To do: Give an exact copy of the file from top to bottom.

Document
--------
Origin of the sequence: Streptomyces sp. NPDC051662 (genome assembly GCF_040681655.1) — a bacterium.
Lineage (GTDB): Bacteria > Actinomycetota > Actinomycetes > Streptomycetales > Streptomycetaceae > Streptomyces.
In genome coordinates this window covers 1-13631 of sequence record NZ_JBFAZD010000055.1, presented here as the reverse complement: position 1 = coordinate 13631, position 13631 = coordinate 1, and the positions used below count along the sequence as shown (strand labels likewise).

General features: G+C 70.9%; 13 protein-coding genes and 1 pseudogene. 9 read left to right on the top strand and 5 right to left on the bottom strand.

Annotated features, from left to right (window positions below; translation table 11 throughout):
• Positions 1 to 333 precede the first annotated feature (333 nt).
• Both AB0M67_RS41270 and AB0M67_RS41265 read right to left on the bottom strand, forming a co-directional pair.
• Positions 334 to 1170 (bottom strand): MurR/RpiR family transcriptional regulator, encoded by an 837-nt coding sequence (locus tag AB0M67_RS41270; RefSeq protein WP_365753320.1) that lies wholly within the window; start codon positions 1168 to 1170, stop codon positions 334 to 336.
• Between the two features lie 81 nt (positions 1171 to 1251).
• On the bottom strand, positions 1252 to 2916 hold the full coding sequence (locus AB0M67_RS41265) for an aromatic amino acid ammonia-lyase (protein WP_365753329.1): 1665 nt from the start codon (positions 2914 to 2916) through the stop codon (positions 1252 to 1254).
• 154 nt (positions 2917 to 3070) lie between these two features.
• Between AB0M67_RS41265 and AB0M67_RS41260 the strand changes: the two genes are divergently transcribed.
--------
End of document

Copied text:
Origin of the sequence: Streptomyces sp. NPDC051662 (genome assembly GCF_040681655.1) — a bacterium.
Lineage (GTDB): Bacteria > Actinomycetota > Actinomycetes > Streptomycetales > Streptomycetaceae > Streptomyces.
In genome coordinates this window covers 1-13631 of sequence record NZ_JBFAZD010000055.1, presented here as the reverse complement: position 1 = coordinate 13631, position 13631 = coordinate 1, and the positions used below count along the sequence as shown (strand labels likewise).

General features: G+C 70.9%; 13 protein-coding genes and 1 pseudogene. 9 read left to right on the top strand and 5 right to left on the bottom strand.

Annotated features, from left to right (window positions below; translation table 11 throughout):
• Positions 1 to 333 precede the first annotated feature (333 nt).
• Both AB0M67_RS41270 and AB0M67_RS41265 read right to left on the bottom strand, forming a co-directional pair.
• Positions 334 to 1170 (bottom strand): MurR/RpiR family transcriptional regulator, encoded by an 837-nt coding sequence (locus tag AB0M67_RS41270; RefSeq protein WP_365753320.1) that lies wholly within the window; start codon positions 1168 to 1170, stop codon positions 334 to 336.
• Between the two features lie 81 nt (positions 1171 to 1251).
• On the bottom strand, positions 1252 to 2916 hold the full coding sequence (locus AB0M67_RS41265) for an aromatic amino acid ammonia-lyase (protein WP_365753329.1): 1665 nt from the start codon (positions 2914 to 2916) through the stop codon (positions 1252 to 1254).
• 154 nt (positions 2917 to 3070) lie between these two features.
• Between AB0M67_RS41265 and AB0M67_RS41260 the strand changes: the two genes are divergently transcribed.